Speech Recognition Using Context Independent Word Modeling

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Building a speech recognition system for the Indian language like Tamil is the challenging task. Speech in Tamil language has unique inherent features like long and short vowels, lack of aspirated stops, aspirated consonants and many instances of allophones. Pronunciation of words and sentences is strictly governed by set of rules. Like other Indian languages, Tamil is syllabic in nature. Stress and accent vary in spoken language from region to region. However in read Tamil speech, stress and accents are ignored. The objective of this paper is to build a small vocabulary context independent word based continuous speech recognizer for Tamil language.

In this experimentation, a word based context independent acoustic model, dictionary and Trigram based statistical language model have been built for a small vocabulary of 341 unique words as integral components of the linguist which is the heart of the speech recognizer. The entire vocabulary was drawn from a particular domain. The recognizer gives reasonable word accuracy for test sentences read by trained and new speakers. The limited vocabulary domain specific tasks. The results are encouraging and this recognizer is simple, robust more accuracy oriented since its deals with word as a basic acoustic unit.

Keywords: Context Dependent, Context Independent, Continuous Speech Recognition, Hidden Markov Models, Tamil language, Word Model.


Automatic Speech Recognition (ASR) deals with automatic conversion of a acoustic signal into text transcription in the speech utterances. Even after years of extensive research and development, accuracy in ASR remains a challenge to researchers. There are number of well known factors which determine accuracy. The prominent factors include variations in context, speakers and noise in the environment. Therefore research in automatic speech recognition has many open issues with respect to small or large vocabulary, isolated or continuous speech, speaker dependent or independent and environmental robustness.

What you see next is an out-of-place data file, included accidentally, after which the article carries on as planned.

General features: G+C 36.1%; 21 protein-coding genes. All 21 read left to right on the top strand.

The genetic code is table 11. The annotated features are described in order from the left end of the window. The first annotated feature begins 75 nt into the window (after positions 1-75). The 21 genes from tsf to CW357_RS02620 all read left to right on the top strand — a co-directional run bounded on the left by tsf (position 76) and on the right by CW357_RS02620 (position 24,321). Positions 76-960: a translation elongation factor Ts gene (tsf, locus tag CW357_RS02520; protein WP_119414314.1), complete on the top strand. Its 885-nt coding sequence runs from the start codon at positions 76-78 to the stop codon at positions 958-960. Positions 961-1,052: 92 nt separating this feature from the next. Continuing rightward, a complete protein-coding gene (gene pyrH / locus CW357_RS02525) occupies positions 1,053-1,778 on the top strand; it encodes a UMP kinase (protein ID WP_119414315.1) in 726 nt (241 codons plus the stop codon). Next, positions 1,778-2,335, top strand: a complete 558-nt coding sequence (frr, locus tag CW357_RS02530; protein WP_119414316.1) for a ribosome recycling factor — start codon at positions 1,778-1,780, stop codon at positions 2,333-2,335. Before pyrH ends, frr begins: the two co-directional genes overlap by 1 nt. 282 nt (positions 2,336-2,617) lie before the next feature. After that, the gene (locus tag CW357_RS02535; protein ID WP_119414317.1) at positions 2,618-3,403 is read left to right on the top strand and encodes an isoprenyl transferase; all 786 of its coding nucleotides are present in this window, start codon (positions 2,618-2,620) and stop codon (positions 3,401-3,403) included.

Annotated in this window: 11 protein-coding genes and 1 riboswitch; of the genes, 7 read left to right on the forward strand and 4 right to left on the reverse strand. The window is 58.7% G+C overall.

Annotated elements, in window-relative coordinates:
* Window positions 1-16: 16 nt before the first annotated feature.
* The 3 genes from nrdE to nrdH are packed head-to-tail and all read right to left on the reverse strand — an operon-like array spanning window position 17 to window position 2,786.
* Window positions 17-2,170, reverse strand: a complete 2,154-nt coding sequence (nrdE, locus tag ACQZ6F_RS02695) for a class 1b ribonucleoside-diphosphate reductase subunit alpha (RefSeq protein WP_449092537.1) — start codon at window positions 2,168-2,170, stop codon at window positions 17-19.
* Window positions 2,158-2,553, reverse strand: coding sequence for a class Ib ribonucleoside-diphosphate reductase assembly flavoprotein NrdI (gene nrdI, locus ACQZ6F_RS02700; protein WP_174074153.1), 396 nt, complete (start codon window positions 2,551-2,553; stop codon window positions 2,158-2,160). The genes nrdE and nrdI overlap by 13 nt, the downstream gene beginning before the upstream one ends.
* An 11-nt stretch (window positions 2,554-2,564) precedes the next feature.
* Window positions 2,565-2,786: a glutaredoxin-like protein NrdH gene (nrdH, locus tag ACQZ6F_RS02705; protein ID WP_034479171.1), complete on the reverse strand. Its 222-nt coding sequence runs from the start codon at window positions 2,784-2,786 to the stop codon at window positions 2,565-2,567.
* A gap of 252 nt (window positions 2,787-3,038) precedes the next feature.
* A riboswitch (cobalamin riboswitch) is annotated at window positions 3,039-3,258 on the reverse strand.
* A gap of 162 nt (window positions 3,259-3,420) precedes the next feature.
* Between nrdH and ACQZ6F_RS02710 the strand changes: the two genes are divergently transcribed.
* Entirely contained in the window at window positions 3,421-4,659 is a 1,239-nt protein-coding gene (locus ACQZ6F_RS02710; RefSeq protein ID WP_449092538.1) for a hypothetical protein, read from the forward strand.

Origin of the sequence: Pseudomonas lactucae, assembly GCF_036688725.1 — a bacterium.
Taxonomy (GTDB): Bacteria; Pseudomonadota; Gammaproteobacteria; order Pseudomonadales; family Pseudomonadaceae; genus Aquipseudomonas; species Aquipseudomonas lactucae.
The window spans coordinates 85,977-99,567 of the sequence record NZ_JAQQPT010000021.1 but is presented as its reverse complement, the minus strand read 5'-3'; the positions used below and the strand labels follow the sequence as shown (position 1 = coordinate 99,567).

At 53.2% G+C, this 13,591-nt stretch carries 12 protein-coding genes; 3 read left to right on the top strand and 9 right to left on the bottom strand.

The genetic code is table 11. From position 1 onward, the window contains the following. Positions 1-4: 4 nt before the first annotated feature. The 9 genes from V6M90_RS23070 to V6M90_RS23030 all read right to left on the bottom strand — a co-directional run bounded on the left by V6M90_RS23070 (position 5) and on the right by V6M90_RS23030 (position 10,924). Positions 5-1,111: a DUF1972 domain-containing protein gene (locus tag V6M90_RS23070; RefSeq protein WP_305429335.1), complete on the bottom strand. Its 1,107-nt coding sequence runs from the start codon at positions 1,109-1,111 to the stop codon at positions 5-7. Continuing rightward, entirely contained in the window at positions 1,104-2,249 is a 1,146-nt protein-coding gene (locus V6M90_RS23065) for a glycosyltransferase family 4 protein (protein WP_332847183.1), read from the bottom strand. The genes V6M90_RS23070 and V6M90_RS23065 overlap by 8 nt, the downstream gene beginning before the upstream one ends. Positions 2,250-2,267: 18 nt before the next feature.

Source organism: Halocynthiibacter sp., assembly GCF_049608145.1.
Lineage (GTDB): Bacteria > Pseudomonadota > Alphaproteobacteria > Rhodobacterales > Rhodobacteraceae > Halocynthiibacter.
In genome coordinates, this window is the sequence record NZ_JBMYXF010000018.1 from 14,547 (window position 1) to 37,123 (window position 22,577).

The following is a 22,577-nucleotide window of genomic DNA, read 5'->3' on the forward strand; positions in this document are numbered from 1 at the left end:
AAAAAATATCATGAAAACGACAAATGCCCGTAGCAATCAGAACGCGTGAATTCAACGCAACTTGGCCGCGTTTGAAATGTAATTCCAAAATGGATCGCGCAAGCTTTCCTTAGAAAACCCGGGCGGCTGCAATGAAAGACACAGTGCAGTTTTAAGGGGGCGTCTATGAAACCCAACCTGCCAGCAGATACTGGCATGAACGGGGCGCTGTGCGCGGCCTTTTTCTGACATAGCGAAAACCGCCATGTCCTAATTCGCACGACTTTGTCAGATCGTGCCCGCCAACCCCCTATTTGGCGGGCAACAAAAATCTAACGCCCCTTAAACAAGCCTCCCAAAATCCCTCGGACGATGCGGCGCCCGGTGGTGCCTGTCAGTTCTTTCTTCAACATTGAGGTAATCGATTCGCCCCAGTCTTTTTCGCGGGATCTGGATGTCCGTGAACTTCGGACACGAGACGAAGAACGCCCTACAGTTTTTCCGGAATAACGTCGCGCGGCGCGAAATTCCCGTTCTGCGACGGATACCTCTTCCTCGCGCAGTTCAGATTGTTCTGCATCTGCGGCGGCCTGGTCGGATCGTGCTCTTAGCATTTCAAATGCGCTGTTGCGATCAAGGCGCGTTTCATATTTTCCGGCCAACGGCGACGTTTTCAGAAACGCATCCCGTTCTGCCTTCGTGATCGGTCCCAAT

Fundamentally, the problem of speech recognition can be stated as follows. When given with acoustic observation X = X1X2…Xn, the goal is to find out the corresponding word sequence W = w1w2…wm that has the maximum posterior probability P(W|X) expressed using Bayes Theorem as shown in equation (1).


Where P(W) is the probability of word W being uttered and P(X|W) is the probability of acoustic observation X when word W is uttered. P(X|W) is also known as class conditioned probability distribution. P(X) is the average probability that observation X will occur. It is also called the normalization factor. Since the maximization of equation (1) is done with variable X fixed, to find the word W it is enough to maximize the numerator alone.


The first term in equation (2), P(W), is computed with the help of a language model. It describes the probability associated with a hypothesized sequence of words. The language model incorporates both the syntactic and semantic constraints of the language and the recognition task. Generally the language model may be of the form of a formal parser, syntax analyzer, N-gram model and hybrid model. Refer 4 for more details. In this experiment, a statistical tri-gram language model has been built using Carnegie Mellon University's (CMU) statistical language modeling toolkit.

The second term in equation (2), P(X|W), is computed using an acoustic model which estimates the probability of a sequence of acoustic observations conditioned on the word W. The recognizer needs to know the class conditioned probability P(X|W) from the acoustic model in order to compute the posteriori probability P(W|X). Hidden Markov Models (HMM) offer a viable solution to statistical automatic speech recognition compared to other classification techniques such as Artificial Neural Networks (ANN) or Support Vector Machines (SVM). Mari Ostendorf et al reviewed different classification models9.

HMM have become the common structure of acoustic models because HMM can normalize speech signal's time-variation and characterize speech signal statistically thus helping to parameterize the class conditioned probabilities. Thus the acoustic model forms the core knowledge base representing various parameters of speech in the optimal sense. At present, all state-of-the-art commercial and most laboratory speech recognition systems are based on HMM that give very low Word Error Rate (WER) when tested on standard speech databases. For detailed study refer 12 and 3.

The Choice of Sub-word Units

Speech recognition process requires segmentation of speech waveform into fundamental acoustic units. Phone is the preferred basic fundamental unit. Other units may be a word or syllable. The relative merits and demerits of different acoustic units are presented here.